Community takes fight for rail to the Supreme Court
Rail corridor between Glenfield and Macarthur earmarked for medium density
Rail Trail boost to tourism - and local economy
Newcastle rail case may be long wait
Save Our Rail questions semantics argument over rail line cut
North West Rail Link corridor to extend through to Marsden Park
Camurra West to Weemelah Line Booked Out of Use
Rail Trail full steam ahead
John Holland Commissions Electronic Train Orders
Closure of Newcastle rail stations not technically a closure of whole line, State Government lawyer says
PROVISION of community infrastructure is rightly a focus for all three levels of government but often attention is given to projects that are not priorities.
It is time to think about the long-term transport needs for the wider Hunter Region, not just those for inner-city Newcastle.
A vast amount of money continues to be directed to major road upgrades that channel more cars and trucks into our urban areas, including the Hunter Expressway, Newcastle Inner City Bypass and Golden Highway upgrades.
Proposals are now on exhibition for a token inner-city light rail project that will reduce public transport access rather than increase it.
What is missing is a program for improving transport connectivity throughout the region as a whole.
As spending on roads increases, traffic congestion continues to worsen, drivers get more frustrated, overall accessibility declines and the real, consequential cost of road transport skyrockets. A long-awaited Hunter Regional Transport Plan has failed to materialise.
Contrast the immense investment in major roads with infrastructure spending on the rail system.
Around the world, rail provides the transport backbone that underpins accessibility between and within cities. It is the most cost-effective and environmentally sustainable form of transport over medium and long distances.
Modest investment in the rail system in the Hunter Region has been made to improve rail track capacity for freight transport, primarily coal.
Improvements to rail include the recent completion of an additional track between Singleton and Maitland and signalling upgrades to improve the flexibility of train movements.
Adequate rail track capacity exists to service the growing and traffic-congested urban areas of Maitland and Singleton.
However, it appears that the state government is unable to provide more frequent passenger train services over this route. This is not because of any shortage of carriages or drivers. It is because the Australian Rail Track Corporation, which is owned by the federal government, refuses to provide access to the publicly owned track.
Rail services are the "freeways" of the transport network. It is time to give rail priority in future planning and investment in the region.
Rail patronage has significantly increased in recent years.
This is not surprising as it provides a reliable alternative to road for longer journeys, lessens our vulnerability to rising fuel prices, and significantly reduces the need for a second family car.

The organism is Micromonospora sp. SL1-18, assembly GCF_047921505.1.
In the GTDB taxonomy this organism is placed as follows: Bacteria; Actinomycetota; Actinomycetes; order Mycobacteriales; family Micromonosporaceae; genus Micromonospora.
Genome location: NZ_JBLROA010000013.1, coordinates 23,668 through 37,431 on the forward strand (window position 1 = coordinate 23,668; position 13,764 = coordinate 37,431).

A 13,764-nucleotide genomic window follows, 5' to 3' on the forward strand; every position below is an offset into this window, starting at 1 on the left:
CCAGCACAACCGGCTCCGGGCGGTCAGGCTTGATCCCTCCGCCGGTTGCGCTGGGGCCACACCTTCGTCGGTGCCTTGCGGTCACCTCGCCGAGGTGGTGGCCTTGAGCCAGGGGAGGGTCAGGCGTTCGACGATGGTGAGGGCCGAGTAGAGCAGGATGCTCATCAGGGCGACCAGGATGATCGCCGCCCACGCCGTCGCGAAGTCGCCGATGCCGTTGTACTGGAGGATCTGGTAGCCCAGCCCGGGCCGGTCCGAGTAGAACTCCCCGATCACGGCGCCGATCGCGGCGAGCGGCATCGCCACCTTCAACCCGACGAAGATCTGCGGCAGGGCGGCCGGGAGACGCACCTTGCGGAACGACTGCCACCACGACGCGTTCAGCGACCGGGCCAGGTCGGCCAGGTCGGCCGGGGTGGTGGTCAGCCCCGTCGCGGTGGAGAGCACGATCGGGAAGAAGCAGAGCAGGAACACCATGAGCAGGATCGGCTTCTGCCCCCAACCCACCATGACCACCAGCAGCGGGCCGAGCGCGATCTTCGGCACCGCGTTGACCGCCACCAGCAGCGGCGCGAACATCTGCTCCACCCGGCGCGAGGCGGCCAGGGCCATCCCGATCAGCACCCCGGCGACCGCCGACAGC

It is particularly important for almost half of the population that does not have ready access to a car, or does not have a driver's licence, including students, young people, the aged and disabled.
The rail system is also very safe.
In the Upper Hunter, even with significant rail track improvements, passenger trains are denied access to publicly owned track.
Why is the Australian Rail Track Corporation denying access to allow more passenger train services needed by the community? Who is determining regional transport priorities, and in whose interest are infrastructure investment decisions being made?
A key priority is to align land use with passenger rail access.
The recent decision to provide a new hospital at Maitland within potential walking distance of a train station is welcome. On the other hand, approval of the new Huntlee town for 25,000 future residents near Branxton will not provide connectivity to passenger rail despite being only a short distance from Branxton station.
Reasonable proposals by the Two More Trains for Singleton group for long-term improvements to passenger rail services to Singleton and the Upper Hunter should be supported. These include:
■ Two additional daytime rail services between Singleton and Newcastle in the short term.
■ A long-term objective of a two-hourly daytime rail service between Singleton and Newcastle on weekdays; four-hourly on weekends.
■ A feasibility study for the Hunter LinkRail proposal for a new rail link using existing rail corridors between Maitland, Kurri Kurri and Glendale to link to a future east coast high-speed rail link.
The region needs to use existing infrastructure investment in the rail system more effectively to support current and future needs.
It is time for transport and accessibility priorities to be considered before knee-jerk projects that contribute to increasingly expensive and inefficient road transport.
We can start by effectively using existing infrastructure, rather than building poorly conceived projects with little benefit to the region.
Martin Fallding is a strategic land use planner living and working in the Hunter who supports the Two More Trains for Singleton group.
This article first appeared on www.theherald.com.au
About this website
Railpage version 3.10.0.0037
All logos and trademarks in this site are property of their respective owner. The comments are property of their posters, all the rest is © 2003-2021 Interactive Omnimedia Pty Ltd.
You can syndicate our news using one of the RSS feeds.